Father, sons and the beautiful game

by   |  VIEW 8053
Father, sons and the beautiful game

Five days shy of the 20th anniversary of Petr Korda’s Australian Open triumph, his 17-year-old Sebastian gave him a birthday present to remember. He claimed the boys' singles tittle. “It's definitely special, including being here in Australia – I mean, my sister won her first title here as well,” said Korda, whose elder sister Jessica claimed the Australian Open golf title as an 18-year-old in 2012.

“My dad won his only Grand Slam title here, so it's very special". Tennis isn't ttruly a family game, however. It remains extremely rare to see fathers and sons follow the same successful path in the beautiful game.

In tennis, it has been stunningly rare for sons and daughters of top players to replicate the success of their parents. In other sports, the Bondses, the Griffeys, the Mannings, the Hulls or the Earnhardts created more easily successful dynasties.

In Formula 1 recently Max Verstappen wroke havoc and beat every record in terms of precocity, doing better than his father Jos, a former team-mate of Michael Schumacher at Benetton. According to the International Tennis Federation, only four father-and-son pairs have cracked the top 100 in the Open Era, which dates to 1968: Fred and Sandon Stolle, Phil and Taylor Dent, Leif and Joachim Johansson, and Christophe and Edouard Roger-Vasselin.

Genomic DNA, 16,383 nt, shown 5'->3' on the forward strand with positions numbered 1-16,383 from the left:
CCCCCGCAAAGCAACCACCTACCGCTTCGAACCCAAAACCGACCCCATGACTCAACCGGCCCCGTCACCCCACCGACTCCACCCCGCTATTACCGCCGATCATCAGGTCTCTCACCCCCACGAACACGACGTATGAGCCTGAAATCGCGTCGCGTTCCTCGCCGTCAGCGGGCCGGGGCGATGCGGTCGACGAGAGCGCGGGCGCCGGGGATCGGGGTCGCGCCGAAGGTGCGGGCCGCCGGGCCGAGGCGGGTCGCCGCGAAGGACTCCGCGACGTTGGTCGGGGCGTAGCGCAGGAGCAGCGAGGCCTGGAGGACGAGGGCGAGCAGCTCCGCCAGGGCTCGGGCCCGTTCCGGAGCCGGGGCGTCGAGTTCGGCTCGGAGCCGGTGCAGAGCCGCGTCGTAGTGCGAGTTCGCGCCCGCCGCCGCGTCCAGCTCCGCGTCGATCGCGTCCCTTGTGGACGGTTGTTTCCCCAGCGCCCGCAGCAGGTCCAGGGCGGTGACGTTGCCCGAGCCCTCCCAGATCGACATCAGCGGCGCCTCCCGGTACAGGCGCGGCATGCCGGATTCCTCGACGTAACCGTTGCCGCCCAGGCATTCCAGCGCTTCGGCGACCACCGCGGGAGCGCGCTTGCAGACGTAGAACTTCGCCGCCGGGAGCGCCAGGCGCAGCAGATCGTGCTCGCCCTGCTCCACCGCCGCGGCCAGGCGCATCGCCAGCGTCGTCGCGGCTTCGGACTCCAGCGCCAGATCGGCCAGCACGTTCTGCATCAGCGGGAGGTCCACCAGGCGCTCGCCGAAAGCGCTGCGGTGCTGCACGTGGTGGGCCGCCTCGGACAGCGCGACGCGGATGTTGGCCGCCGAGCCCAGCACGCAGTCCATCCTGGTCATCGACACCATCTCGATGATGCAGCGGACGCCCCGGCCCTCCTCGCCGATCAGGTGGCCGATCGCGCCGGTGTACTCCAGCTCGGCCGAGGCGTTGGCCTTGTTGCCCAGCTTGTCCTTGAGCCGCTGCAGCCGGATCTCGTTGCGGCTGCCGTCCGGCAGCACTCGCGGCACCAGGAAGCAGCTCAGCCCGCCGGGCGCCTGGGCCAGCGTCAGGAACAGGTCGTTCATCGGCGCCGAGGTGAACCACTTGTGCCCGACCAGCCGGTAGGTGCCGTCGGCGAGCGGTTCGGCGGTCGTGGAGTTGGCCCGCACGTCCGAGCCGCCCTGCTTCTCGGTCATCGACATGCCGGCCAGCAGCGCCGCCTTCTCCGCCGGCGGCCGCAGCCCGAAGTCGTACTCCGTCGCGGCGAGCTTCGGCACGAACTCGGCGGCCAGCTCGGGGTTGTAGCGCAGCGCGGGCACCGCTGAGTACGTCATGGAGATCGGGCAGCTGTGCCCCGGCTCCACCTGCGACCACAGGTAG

Though, none of them reached the same success as the Krishnans. The Krishnans - During the Sixties, Ramanathan Krishnan was the most renowned Indian figure abroad after prime minister Nehru, who once invited him for breakfast after seeing him beat the exile champion Jaroslav Drobny at Wimbledon in 1956.

Even before Krishnan was eligible for a driving license, his father presented him a Morris Minor, securing a special permission from the then Commissioner of Police for his son to drive around. His tennis, Lance Tingay wrote for the Telegraph, was “pure oriental charm”.

Two times Wimbledon semifinalist, he refused to become a pro. "I played for honor and pride, but I am a votary of professionalism. Like engineering, medicine, and law, sport is also a profession. I could have taken Kramer's three-year contract if I were allowed to play Wimbledon and Davis," he said.